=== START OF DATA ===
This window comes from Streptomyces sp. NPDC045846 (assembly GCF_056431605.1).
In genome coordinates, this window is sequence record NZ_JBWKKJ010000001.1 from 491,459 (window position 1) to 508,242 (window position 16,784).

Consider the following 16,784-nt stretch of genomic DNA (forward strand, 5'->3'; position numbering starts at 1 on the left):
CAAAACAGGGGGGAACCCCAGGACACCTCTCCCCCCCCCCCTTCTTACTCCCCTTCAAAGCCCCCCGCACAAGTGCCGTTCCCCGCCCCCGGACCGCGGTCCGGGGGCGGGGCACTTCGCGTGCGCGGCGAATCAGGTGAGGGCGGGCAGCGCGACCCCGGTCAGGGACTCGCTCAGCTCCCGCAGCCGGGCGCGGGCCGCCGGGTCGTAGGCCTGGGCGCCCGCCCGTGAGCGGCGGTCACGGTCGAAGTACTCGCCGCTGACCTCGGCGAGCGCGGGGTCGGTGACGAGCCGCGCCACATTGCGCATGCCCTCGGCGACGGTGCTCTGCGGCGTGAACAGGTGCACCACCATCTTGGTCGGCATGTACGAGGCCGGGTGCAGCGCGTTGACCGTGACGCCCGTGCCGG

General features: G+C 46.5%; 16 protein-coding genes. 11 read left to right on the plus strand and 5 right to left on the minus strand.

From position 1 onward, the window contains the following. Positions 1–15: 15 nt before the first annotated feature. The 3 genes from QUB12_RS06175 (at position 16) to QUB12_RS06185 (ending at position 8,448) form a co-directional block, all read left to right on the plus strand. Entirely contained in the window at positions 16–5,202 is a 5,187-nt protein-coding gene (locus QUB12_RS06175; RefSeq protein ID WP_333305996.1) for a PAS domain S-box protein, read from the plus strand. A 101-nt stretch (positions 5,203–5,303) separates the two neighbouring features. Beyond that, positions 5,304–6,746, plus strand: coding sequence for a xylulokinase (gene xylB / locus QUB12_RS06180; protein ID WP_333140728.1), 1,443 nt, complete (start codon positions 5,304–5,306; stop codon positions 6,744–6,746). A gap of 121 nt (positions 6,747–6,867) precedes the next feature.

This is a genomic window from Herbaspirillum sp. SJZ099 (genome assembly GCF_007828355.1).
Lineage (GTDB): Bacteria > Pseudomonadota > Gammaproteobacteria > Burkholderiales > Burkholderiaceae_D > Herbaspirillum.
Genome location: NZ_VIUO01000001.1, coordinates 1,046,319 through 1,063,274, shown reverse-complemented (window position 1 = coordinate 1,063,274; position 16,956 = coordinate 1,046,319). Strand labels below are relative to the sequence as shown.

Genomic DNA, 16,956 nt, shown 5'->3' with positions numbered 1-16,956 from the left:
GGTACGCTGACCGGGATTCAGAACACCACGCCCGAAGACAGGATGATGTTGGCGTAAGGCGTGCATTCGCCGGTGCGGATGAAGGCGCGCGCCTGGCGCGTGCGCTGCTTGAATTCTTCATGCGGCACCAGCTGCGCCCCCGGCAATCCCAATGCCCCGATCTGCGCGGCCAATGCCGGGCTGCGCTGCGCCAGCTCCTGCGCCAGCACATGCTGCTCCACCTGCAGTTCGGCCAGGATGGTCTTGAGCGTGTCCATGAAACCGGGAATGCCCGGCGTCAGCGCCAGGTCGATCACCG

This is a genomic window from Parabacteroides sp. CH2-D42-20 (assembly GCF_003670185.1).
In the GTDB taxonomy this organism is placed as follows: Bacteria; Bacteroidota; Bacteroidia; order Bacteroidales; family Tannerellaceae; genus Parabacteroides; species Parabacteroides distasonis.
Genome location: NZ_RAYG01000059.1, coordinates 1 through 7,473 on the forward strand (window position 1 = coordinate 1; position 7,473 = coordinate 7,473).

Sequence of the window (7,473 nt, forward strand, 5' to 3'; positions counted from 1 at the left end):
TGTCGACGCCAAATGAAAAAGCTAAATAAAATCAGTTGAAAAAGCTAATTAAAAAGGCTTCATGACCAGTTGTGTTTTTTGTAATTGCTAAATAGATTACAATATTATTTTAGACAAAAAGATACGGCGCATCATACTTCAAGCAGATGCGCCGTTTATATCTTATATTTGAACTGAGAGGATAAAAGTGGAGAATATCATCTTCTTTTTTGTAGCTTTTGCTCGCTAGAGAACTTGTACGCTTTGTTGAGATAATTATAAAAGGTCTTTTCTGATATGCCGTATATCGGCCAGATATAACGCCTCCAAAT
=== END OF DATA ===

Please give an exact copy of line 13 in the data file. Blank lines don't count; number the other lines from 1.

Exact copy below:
In the GTDB taxonomy this organism is placed as follows: Bacteria; Bacteroidota; Bacteroidia; order Bacteroidales; family Tannerellaceae; genus Parabacteroides; species Parabacteroides distasonis.